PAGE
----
Speak truth to power, SC judge tells citizens

Updated on Aug 29, 2021 04:55 AM IST

According to justice Chandrachud, democracy needs truth to survive and it is not only the right of every citizen to speak truth to power but equally a duty cast upon him or her.

Justice DY Chandrachud
Justice DY Chandrachud

Supreme Court judge Dhananjaya Y Chandrachud on Saturday underlined that citizens should get basic education to realise the value of their votes and exercise their right of speaking “truth to power”.

According to justice Chandrachud, democracy needs truth to survive and it is not only the right of every citizen to speak truth to power but equally a duty cast upon him or her.

“Since democracies are spaces of reasons, truth is important, as reasons cannot be based on falsehoods. Truth is also important to instil public faith in democracy... As citizens of a democracy, we need to commit ourselves to the search for truth as a key aspiration of our society,” emphasised the senior top court judge.

Justice Chandrachud was speaking at an online lecture organised in memory of justice MC Chagla, a former chief justice of the Bombay high court who also served as a cabinet minister from 1963 to 1967.

Delivering his address on the topic “Speaking Truth to Power: Citizens and the Law”, justice Chandrachud was categorical that while democracy was the form of government to avoid tyranny of the law and of the few who get elected, it is imperative for the citizens to strengthen public institutions to hold the governments accountable.

“As citizens, we must strive to ensure that we have a press which is free from influence of any kind, be it political or economic, which can provide information in an unbiased manner. Similarly, schools and universities need to be supported to ensure that they create an atmosphere where students can learn to differentiate truth from falsehood and develop a temperament to question power,” said the judge.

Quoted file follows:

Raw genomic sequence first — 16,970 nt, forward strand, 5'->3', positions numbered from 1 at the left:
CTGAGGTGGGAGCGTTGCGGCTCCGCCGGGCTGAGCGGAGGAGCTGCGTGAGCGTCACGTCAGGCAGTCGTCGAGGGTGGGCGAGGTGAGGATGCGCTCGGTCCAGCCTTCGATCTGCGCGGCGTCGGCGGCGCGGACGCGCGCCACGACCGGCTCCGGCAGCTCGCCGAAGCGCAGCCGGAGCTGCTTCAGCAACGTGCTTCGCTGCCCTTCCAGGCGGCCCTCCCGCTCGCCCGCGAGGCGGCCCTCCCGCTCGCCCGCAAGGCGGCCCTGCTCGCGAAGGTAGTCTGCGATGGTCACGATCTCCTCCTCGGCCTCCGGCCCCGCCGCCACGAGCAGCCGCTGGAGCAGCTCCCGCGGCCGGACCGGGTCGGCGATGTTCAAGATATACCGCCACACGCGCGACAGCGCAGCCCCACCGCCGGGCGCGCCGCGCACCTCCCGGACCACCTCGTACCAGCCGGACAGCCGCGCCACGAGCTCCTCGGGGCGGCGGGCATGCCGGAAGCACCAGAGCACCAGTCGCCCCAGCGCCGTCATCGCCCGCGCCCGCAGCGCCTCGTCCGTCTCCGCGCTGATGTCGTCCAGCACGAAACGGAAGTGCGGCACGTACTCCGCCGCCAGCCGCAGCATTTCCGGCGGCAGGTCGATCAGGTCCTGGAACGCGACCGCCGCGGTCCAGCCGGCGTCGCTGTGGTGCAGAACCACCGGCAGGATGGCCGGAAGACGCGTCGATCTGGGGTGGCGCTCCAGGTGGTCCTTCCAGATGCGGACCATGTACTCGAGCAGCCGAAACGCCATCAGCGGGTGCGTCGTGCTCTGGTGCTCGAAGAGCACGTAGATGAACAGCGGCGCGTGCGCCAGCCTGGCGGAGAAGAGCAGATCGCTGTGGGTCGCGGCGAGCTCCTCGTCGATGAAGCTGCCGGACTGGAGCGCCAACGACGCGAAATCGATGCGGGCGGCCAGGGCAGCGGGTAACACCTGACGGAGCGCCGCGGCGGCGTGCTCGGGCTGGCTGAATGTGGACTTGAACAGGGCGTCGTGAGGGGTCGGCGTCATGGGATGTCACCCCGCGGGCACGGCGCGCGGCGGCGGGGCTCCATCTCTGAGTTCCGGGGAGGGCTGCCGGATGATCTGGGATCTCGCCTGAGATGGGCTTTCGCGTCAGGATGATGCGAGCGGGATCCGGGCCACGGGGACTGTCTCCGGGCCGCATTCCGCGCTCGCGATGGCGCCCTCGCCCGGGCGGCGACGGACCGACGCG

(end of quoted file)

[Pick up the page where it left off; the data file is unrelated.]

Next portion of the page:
Citizens, justice Chandrachud underscored, must not only acknowledge the plurality of opinions in a country as diverse as India but celebrate this plurality since it would allow open space for more opinions.

“We also need to protect the integrity of our elections, seeing elections not only as a right but also as a duty. To do this, we need to ensure all citizens are given basic education to realize the value of their vote,” highlighted the judge, adding that as citizens of a democracy, people should commit themselves to the search for truth as a key aspiration of our society.

The judge added that by “citizens”, he does not mean just the elite and the privileged class alone, especially in the context of women, Dalits and others belonging to marginalised communities which did not traditionally enjoy power and their opinions were not conferred with the status of truth.

“Since they did not enjoy the freedom to express their opinion, their thoughts were confined, crippled and caged. After abolition of the British Raj, the truth became the belief and opinion of upper caste men,” said justice Chandrachud.

“With progress in society and annihilation of notions of patriarchy and caste supremacy, their opinions are slowly and gradually starting to be regarded as truth in India. The sooner we do it, the better as a society,” stressed the judge.

Justice Chandrachud further said that citizens cannot bank only on the State to find the truth, particularly when totalitarian governments are associated with a constant reliance on falsehoods in order to establish dominance.

“It can’t be said that the State will not indulge in falsehood for political reasons even in democracies. The role of the US in the Vietnam War did not see the light of day until the Pentagon papers were published. In the context of COVID, we see that there is an increasing trend of countries across the world trying to manipulate data. Hence, one cannot only rely on the state to determine the truth”, said the judge.

Senior advocate Iqbal Chagla, Bombay HC judge Riyaz Chagla, Dr Rajesh Varhadi (head, department of law, University of Mumbai) and Dr Rashmi M Oza (chair professor, Justice Chagla Chair) also attended the online 6th MC Chagla memorial lecture.

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